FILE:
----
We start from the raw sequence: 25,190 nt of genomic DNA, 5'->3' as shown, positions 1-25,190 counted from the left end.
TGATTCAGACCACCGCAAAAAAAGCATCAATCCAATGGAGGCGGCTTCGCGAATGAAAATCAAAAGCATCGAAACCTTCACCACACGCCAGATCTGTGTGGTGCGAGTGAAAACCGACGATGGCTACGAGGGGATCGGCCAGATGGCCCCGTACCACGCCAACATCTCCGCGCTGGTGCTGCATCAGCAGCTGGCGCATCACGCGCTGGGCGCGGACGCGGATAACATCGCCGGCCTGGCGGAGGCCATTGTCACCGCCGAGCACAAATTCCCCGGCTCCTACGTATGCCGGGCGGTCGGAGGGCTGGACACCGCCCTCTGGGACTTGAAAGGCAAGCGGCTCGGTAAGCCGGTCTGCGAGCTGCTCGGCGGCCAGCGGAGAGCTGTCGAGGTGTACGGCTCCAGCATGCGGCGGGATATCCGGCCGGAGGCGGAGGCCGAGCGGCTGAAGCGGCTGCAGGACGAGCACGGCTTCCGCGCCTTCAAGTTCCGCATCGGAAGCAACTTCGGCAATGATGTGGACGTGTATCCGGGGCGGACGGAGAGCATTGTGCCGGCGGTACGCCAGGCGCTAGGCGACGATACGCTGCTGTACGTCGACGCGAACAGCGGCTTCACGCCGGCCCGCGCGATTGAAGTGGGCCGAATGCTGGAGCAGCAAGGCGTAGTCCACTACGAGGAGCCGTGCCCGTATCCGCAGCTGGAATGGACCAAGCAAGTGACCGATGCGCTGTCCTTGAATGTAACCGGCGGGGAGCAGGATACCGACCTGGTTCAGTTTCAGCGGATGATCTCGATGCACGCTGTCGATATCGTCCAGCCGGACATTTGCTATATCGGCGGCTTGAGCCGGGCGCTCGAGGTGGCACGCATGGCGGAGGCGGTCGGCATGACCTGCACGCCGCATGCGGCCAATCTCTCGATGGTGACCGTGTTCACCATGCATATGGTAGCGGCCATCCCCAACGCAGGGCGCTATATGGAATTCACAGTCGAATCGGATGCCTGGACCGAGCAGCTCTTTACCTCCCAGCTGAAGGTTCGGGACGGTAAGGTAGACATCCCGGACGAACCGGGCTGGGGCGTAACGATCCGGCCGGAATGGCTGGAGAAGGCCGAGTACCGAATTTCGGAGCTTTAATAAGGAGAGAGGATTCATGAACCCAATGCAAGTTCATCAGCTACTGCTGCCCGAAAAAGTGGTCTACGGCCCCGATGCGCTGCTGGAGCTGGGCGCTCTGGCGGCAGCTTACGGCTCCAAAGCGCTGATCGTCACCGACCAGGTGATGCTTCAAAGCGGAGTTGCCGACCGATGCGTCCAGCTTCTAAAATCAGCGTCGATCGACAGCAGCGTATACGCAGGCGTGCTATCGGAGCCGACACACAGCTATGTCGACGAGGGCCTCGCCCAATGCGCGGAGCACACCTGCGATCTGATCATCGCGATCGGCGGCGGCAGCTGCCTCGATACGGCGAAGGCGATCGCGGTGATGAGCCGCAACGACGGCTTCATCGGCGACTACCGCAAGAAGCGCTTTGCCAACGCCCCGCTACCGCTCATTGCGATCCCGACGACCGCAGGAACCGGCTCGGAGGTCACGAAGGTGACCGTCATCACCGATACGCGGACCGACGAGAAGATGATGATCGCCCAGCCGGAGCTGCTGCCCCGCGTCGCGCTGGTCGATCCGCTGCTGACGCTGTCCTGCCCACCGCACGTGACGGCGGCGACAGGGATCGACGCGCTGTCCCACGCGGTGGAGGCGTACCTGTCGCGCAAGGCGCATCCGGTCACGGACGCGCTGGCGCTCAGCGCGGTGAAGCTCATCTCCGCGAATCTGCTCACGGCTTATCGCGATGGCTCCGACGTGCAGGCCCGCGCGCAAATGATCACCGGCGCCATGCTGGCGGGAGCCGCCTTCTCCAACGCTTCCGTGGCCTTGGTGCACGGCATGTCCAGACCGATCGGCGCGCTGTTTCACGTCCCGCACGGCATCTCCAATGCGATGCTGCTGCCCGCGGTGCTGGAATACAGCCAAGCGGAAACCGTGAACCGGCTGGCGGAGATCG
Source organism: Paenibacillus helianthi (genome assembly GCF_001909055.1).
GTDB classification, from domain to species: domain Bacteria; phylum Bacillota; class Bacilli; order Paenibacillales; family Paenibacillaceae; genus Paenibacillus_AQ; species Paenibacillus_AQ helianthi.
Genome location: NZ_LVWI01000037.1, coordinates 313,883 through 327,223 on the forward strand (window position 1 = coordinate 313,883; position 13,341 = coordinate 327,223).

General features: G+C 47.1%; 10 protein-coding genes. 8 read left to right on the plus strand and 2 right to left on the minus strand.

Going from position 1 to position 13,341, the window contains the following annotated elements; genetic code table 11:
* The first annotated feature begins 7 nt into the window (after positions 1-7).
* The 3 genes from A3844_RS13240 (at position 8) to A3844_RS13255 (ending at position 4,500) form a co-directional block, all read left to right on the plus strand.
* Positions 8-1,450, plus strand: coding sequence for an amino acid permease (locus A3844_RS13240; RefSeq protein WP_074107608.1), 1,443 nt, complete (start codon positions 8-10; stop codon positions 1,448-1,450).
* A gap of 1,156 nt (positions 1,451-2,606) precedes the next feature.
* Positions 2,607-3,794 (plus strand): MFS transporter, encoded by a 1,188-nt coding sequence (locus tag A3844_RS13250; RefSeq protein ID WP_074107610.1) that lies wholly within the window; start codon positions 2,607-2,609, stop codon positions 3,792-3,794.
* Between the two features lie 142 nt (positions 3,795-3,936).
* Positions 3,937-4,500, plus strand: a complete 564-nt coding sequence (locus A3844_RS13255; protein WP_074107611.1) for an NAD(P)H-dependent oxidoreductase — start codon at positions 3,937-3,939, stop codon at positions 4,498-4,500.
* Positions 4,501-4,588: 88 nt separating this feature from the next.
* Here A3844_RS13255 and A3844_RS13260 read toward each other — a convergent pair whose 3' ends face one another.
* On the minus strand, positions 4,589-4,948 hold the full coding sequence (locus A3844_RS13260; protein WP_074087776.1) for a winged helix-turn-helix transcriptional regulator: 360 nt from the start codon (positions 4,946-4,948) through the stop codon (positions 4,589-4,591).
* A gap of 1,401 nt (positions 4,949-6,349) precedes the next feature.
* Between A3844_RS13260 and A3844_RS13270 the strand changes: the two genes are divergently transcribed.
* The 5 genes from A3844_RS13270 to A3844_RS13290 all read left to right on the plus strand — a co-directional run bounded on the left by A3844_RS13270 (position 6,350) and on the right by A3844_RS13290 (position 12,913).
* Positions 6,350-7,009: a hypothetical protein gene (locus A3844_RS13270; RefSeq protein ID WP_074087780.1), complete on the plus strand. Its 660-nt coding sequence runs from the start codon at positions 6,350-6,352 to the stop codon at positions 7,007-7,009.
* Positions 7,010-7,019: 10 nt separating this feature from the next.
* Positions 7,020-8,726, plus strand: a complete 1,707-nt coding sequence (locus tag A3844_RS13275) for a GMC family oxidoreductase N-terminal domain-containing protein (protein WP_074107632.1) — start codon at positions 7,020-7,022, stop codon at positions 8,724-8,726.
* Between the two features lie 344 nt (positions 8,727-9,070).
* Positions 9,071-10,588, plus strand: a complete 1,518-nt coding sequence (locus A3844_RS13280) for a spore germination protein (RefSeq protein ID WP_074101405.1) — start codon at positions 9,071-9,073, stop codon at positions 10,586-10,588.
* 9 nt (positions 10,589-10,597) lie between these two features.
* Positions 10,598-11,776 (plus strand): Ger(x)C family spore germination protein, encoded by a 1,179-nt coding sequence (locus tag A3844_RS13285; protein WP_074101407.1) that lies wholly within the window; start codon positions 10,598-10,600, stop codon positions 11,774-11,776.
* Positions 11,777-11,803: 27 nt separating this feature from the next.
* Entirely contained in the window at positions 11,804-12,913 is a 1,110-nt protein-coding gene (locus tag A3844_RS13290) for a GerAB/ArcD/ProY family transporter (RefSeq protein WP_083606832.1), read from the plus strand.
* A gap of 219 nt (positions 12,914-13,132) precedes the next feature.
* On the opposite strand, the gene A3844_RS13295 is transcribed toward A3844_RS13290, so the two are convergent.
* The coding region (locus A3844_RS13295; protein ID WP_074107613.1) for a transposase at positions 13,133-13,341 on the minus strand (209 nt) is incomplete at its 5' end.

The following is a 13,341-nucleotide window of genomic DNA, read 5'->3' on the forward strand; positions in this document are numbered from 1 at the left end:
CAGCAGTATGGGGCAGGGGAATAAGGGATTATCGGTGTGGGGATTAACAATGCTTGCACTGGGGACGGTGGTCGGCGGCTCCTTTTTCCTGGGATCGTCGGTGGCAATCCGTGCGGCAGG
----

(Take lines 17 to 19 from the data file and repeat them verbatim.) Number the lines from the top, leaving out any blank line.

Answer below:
* On the minus strand, positions 4,589-4,948 hold the full coding sequence (locus A3844_RS13260; protein WP_074087776.1) for a winged helix-turn-helix transcriptional regulator: 360 nt from the start codon (positions 4,946-4,948) through the stop codon (positions 4,589-4,591).
* A gap of 1,401 nt (positions 4,949-6,349) precedes the next feature.
* Between A3844_RS13260 and A3844_RS13270 the strand changes: the two genes are divergently transcribed.